Leshono Suryoyo: First Studies in Syriac

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9781593331917: Leshono Suryoyo: First Studies in Syriac

John Healey's, Leshono Suryoyo, is an introductory grammar for those wishing to learn to read Classical Syriac, one of the major literary dialects of Aramaic and the language of one of the main groups of Middle Eastern churches, including the Syrian Orthodox Church, the Church of the East, and the Chaldaean Church. From the first centuries of the Christian era, Syriac was used by the main theological and historical writers of this tradition (Ephrem the Syrian, Philoxenus of Mabbogh, Thomas of Marga, and Barhebraeus). It also continues to be used in worship.

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About the Author:

John Healey (Ph.D., University of London) is Professor of Semitic Studies in the University of Manchester (U.K.). His many research publications include books and articles on various dialects of Aramaic, especially on Nabataean Aramaic (inscriptions from Jordan and Saudi Arabia) and on Syriac (originally the Aramaic dialect of Edessa in southern Turkey). He has also published a book on the early history of the alphabet. His teaching is mostly concerned with Aramaic and Syriac and the religious history of the Middle East.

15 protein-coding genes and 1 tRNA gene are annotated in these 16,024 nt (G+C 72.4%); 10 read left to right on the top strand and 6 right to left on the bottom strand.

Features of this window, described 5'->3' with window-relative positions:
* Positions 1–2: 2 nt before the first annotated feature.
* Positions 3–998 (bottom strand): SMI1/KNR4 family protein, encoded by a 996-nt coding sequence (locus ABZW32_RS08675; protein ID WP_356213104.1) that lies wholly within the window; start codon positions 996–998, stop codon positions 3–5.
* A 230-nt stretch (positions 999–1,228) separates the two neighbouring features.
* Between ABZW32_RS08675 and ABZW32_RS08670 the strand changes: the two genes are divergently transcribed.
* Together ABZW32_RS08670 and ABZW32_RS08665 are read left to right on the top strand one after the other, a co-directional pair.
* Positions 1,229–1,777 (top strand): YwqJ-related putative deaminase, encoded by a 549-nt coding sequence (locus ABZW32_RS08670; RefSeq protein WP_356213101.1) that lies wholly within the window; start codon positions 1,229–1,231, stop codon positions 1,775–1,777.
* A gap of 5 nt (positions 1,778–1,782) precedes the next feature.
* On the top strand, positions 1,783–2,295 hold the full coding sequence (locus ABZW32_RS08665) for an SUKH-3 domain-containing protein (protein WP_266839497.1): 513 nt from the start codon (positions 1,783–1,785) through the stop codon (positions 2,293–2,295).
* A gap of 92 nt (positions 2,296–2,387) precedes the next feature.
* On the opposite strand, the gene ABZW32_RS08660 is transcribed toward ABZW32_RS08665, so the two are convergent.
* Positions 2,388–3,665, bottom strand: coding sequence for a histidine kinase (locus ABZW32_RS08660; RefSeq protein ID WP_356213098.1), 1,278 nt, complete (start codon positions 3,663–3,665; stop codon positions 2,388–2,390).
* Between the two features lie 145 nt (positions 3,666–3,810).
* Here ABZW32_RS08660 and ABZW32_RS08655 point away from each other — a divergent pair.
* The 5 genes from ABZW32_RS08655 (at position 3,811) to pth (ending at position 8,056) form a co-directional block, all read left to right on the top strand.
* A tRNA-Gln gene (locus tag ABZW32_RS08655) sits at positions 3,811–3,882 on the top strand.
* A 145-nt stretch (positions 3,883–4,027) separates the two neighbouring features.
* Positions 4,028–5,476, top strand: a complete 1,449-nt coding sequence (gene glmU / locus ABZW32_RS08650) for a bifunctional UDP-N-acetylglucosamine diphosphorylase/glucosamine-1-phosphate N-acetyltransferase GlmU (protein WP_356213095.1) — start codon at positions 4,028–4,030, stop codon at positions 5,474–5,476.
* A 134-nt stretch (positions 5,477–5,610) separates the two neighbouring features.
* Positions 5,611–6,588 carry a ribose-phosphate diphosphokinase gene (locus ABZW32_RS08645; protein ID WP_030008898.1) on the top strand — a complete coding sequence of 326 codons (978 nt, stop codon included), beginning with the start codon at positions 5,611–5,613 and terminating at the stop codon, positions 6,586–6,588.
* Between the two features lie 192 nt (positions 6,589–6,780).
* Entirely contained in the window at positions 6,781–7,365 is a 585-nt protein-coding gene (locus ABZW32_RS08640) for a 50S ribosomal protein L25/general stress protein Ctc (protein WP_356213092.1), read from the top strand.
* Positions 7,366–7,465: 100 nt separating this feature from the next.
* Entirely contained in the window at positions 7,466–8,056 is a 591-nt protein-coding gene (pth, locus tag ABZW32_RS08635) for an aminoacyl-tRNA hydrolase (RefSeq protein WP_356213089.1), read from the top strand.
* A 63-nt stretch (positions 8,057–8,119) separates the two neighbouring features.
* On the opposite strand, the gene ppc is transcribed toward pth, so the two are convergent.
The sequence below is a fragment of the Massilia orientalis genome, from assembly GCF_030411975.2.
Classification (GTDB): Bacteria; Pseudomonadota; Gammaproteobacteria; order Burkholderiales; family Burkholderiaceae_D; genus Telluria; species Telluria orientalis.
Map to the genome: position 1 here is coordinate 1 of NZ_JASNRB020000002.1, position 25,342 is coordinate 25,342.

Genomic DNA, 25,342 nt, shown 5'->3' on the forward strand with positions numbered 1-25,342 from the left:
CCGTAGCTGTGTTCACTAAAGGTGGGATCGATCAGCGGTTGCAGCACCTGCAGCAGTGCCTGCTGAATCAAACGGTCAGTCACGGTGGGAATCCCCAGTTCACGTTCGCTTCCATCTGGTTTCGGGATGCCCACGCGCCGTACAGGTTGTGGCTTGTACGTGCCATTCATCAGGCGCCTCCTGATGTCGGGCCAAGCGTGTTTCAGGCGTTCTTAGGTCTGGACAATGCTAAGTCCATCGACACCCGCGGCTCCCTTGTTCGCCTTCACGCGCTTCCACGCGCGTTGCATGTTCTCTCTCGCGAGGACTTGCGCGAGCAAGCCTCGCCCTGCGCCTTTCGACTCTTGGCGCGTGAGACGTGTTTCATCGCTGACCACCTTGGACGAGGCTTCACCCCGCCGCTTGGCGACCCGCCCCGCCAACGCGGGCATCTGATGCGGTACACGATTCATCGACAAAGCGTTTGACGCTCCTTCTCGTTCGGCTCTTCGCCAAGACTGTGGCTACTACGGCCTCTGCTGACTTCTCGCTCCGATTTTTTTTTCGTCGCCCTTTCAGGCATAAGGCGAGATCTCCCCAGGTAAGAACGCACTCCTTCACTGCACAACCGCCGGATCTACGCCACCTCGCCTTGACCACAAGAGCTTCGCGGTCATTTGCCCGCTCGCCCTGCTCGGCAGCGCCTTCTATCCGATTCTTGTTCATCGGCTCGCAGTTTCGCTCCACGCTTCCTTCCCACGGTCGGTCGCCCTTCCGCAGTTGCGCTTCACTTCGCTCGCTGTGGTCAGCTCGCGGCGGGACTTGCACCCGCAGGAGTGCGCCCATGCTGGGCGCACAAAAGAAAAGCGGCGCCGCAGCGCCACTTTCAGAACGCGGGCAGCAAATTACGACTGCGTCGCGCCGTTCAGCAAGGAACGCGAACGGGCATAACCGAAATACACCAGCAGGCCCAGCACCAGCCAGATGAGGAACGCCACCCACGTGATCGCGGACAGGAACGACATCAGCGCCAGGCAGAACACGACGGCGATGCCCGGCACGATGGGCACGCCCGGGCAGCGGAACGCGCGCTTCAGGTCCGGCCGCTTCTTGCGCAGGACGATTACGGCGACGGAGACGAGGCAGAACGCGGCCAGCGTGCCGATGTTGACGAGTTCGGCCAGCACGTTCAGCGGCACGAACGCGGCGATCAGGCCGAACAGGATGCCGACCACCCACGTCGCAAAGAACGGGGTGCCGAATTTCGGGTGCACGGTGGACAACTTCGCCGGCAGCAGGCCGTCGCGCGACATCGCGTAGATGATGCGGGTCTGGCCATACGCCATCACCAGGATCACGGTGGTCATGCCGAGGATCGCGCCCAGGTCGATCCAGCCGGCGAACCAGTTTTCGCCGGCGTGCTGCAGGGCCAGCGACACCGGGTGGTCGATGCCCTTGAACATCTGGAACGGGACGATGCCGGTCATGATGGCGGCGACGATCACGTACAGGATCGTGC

The outstanding value of Professor Healey's book, manifesting his long teaching experience, is in its clarity and simplicity, evident in numerous small matters. To give just a few examples, technical grammatical terms are avoided when the point can be explained without using them. The explanations of the use of enclitic forms of pronouns, and of the repetition of pronouns which is so characteristic of Syriac texts, are particularly useful, coming as they do near the beginning of the book at a stage when these matters often bother students, making them feel they are failing to grasp some subtle point. ... Many students of Syriac have never heard the language spoken: the CD fills this gap excellently. Hearing the correct placing of the accents makes it easier to understand why some final vowels, though still written, are no longer pronounced... The chanted text are a delight, particularly the Ephrem, which will surprise most listeners hearing such work for the first time with its immediate appeal, spirit and melodiousness... --Gillian Greenberg of University College London, the Journal of Semitic Languages, 2008 53(1):185-186

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